U.S. President Barack Obama fires Inspector General Gerald Walpin amid controversy

Thursday, June 18, 2009

Washington, DC was the scene of growing controversy Wednesday evening over the firing of former Inspector General for the Corporation for National and Community Service (CNCS) Gerald Walpin. U.S. President Barack Obama, who ordered Walpin's termination last week, has been accused of doing so for dubious reasons. The chief of these is that Walpin had been aggressively pursuing an investigation into Sacramento Mayor Kevin Johnson's purported misuse of federal grants meant for a nonprofit education fund.

Johnson is one of Obama's good friends and supporters. Some journalists and pundits have speculated that this creates a conflict of interests and that Obama fired Walpin for damaging the reputation of one of his key allies. Making matters worse is that Walpin was reportedly given only one hour's notice prior to his termination. This is in direct violation of a law that Obama voted to enact while a U.S. Senator, in which an inspector general must be notified thirty days before being fired.

Declining to comment on the apparent illegality of the termination, Obama insisted that political favoritism played no part in the seventy-seven-year-old Walpin's firing. Whilst he gave no further reason himself, a letter written by White House staff members to Senate congressional leaders intended to allay their concerns over the firing stated that Walpin lost his job because he had acted "confused" and "disoriented" in a board meeting of the CNCS on May the 20th, 2009.

These statements were re-iterated by White House Press Secretary Robert Gibbs, who also stated that they were supported by the other members of the board at the meeting. Both Alan Solomont and Stephen Goldsmith, chairman and vice-chairman of the CNCS board respectively, stated that they strongly endorsed Obama's decision to fire Walpin. In an attempt to answer questions regarding the validity of Walpin's termination, the White House proclaimed that it was completely legal, but did not elaborate on why.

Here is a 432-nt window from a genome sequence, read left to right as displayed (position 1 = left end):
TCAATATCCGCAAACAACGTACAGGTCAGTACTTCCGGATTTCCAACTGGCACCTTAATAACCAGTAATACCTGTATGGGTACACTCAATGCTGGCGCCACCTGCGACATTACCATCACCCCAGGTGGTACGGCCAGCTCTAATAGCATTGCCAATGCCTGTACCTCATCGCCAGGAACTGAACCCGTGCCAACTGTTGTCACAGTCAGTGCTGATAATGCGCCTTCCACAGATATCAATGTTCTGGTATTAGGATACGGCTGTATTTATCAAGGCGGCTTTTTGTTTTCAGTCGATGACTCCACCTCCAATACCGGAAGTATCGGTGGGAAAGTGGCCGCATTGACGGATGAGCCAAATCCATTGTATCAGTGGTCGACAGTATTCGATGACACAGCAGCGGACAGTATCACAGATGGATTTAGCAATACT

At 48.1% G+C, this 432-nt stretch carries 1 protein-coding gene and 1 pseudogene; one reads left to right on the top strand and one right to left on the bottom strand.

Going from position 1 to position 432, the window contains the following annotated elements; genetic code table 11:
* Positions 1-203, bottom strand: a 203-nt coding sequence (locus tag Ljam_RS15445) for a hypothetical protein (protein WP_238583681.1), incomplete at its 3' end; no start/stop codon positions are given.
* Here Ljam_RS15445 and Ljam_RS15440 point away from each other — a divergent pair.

Walpin, however, does not agree with the Obama Administration's assessments of his mental health or job performance and accused Obama of blatantly lying to the public about both. Giving credibility to Walpin's defense is his attentive and alert behavior during numerous appearances on radio and television programs over the past seventy-two hours. During all of these appearances, he sharply refuted the Obama Administration's claims about his mentality. In an exclusive interview with Fox News Channel on Wednesday, Walpin not only accused Obama of lying about him but said that the claims themselves were "absolutely wild". He also said that he is now "the target of the most powerful man in this country" and that it seems like Obama's primary goals are "to attack....and get rid of me".

Other reasons given by the White House for firing Walpin, which he equally denies, include statements made by Norman Eisen, Special Counsel to the President for Ethics and Government Reform, in a letter to two Senators. In the letter, Eisen says that Walpin had insisted upon working from home, in New York, over the objections of the board and had "exhibited a lack of candor in providing material information to decision makers," engaging in "troubling and inappropriate conduct."

Walpin states that he worked from home with the agreement of the board, travelling to the office two or three times per week, adding that he had, in fact, intentions of resigning his position before Obama became president because of the difficulties the commute to work had caused between him and his wife.

He fully expects new attacks to be made against him by the Obama Administration in the coming days.


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